Music Theory

Music Theory

The traditional vocabulary of music doesn’t always work for trumpeter, composer and New Havener Wadada Leo Smith. He speaks not of tempo but of velocity, not of notation but of language. The term “improvisation” rankles as one imposed upon jazz musicians to describe their creative act. “I use the word ‘create’ to define what I and some of my colleagues do,” Smith says—that is, something made “in the present moment, where all the qualities are basically being knitted together by one or two people, or several… That process is actually building an art object.”

Smith often plays bowed over his trumpet, pointing its bell toward the floor, his long dreadlocks falling over his shoulders, his brow furrowed in concentration. Each incisive note insists upon being not just heard but understood. Critics have called his tone “beautiful” and “vulnerable,” his composition “formally inventive and emotionally gripping” and the musician himself a “national treasure.” Depending on the ensemble—he’s led several—you might find him accompanied by viola, violin and cello; or by a couple of guitars, electric bass and drums; or by a piano, a tabla, a vibraphone, even a pair of laptop synthesizers. He has called his Golden Quartet/Quintet, for example, “a collective of composer-performers,” because making music with Smith requires much more than simply following his lead.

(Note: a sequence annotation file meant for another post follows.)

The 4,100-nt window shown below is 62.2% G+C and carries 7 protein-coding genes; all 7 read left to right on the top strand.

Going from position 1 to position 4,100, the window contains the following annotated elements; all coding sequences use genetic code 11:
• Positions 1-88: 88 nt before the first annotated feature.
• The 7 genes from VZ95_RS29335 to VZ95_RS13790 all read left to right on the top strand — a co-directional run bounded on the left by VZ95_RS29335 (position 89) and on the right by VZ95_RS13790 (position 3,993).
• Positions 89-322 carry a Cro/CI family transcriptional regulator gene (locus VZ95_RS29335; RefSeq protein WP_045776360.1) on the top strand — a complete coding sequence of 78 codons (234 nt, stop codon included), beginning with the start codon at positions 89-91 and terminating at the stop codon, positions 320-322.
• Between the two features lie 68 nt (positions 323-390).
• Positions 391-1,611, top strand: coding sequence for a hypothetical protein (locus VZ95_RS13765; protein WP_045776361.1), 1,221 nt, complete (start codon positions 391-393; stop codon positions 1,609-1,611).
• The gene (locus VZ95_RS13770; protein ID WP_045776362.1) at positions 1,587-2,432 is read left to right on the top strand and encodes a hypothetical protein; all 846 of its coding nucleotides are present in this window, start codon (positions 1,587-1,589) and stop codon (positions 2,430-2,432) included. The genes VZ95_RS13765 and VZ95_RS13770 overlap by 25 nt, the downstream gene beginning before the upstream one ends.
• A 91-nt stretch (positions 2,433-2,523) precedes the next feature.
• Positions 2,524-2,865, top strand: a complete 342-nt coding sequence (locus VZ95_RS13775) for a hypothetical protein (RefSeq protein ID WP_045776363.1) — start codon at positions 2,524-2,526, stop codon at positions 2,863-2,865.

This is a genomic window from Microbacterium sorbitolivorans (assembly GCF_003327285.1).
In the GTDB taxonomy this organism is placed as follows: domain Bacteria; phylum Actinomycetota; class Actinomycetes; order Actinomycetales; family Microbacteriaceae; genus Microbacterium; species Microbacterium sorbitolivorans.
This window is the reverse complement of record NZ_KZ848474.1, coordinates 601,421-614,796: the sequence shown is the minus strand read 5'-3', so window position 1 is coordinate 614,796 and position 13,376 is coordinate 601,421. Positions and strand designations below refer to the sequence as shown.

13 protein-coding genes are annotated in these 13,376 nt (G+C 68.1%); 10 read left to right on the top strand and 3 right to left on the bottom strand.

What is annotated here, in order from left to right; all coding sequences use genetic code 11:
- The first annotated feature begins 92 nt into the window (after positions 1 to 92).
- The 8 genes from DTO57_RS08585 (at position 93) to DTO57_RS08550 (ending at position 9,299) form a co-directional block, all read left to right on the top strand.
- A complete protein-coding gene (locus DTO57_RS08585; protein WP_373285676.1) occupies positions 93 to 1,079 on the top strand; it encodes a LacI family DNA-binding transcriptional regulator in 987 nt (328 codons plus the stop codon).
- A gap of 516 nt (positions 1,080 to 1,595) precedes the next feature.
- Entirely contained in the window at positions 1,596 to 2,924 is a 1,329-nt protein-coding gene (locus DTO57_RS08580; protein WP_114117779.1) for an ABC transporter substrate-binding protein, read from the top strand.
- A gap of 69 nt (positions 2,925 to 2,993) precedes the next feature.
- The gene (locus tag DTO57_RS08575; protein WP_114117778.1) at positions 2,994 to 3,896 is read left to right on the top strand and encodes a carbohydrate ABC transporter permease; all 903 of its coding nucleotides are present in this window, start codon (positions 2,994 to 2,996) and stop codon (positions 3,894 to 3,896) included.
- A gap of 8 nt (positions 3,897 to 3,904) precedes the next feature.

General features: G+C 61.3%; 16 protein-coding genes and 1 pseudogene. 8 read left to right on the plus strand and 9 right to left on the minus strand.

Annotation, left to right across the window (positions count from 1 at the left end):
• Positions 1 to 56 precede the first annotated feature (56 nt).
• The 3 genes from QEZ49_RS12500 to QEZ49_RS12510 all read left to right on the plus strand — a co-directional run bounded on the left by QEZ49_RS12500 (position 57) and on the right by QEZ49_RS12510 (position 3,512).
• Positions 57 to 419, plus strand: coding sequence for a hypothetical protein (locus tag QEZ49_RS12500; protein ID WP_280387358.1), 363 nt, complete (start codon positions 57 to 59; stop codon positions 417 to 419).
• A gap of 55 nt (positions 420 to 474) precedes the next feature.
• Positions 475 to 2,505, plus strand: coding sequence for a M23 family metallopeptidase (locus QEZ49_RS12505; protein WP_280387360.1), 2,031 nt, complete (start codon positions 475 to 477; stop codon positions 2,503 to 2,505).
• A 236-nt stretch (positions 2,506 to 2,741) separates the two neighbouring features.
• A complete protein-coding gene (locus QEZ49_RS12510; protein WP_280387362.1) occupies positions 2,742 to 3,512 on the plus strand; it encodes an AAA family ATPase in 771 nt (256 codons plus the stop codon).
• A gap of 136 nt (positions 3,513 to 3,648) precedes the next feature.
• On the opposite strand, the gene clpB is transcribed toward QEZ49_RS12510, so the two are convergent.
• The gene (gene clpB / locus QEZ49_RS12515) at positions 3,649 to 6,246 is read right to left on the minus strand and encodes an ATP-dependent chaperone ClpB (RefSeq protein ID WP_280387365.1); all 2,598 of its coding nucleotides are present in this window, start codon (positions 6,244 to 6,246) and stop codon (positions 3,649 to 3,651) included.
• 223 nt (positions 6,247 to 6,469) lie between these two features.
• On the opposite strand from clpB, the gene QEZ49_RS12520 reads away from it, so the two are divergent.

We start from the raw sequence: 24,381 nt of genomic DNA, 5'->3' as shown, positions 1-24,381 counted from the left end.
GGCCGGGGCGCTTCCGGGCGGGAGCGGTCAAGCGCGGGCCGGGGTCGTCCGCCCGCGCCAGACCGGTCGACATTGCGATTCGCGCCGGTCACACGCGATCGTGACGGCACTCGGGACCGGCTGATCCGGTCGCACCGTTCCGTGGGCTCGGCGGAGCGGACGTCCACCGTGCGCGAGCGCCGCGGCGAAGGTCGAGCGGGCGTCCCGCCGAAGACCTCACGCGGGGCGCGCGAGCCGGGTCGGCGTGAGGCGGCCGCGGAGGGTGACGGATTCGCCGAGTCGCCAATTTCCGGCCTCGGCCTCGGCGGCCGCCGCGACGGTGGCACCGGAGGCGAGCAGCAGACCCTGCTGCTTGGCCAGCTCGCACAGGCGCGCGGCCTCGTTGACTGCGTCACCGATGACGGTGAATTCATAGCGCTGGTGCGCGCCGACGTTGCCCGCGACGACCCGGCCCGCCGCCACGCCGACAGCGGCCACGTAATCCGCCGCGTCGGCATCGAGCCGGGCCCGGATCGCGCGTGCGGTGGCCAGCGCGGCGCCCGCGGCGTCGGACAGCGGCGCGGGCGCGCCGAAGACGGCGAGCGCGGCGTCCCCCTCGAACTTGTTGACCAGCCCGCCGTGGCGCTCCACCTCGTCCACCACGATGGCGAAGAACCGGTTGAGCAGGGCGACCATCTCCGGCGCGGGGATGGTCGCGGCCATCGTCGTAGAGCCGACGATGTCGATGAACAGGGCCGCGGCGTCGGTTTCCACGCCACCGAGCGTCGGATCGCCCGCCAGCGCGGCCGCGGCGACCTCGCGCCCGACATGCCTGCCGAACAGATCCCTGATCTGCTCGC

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As a composer, Smith sometimes leans on semitraditional musical notation written on a staff, but it’s “proportional” rather than divided into measures. “There’s no beating and there’s no counting, but the fact is, is that it is just as precise as metrical music—just that it’s not rigid and fixed like that,” Smith explains. At other times, he writes in a musical language he calls Ankhrasmation, the scores of which resemble long and colorful line drawings. Some have been exhibited as works of visual art, but their real intent is to guide musicians in creating a piece based on color, shape, velocity units, rhythm units, melodic units, all expressed in the moment of performance based on research done by each musician into whatever subjects the score itself suggests to them. “An Akhrasmation score is the potentiality for a music object, for an art object, for a performance object,” Smith explains. “It’s a potential, and it only becomes valuable during the actual articulation of its properties.”

What is required most of the musicians playing these scores, Smith says, is “sincerity”—every single time. The same score won’t sound the same twice, and once it’s been performed, “I’m not attached to it,” he says, adding a note of caution: “Do not fall in love with what you do because if you do, your work is going to become redundant, and that’s going to destroy the credibility of the performance.”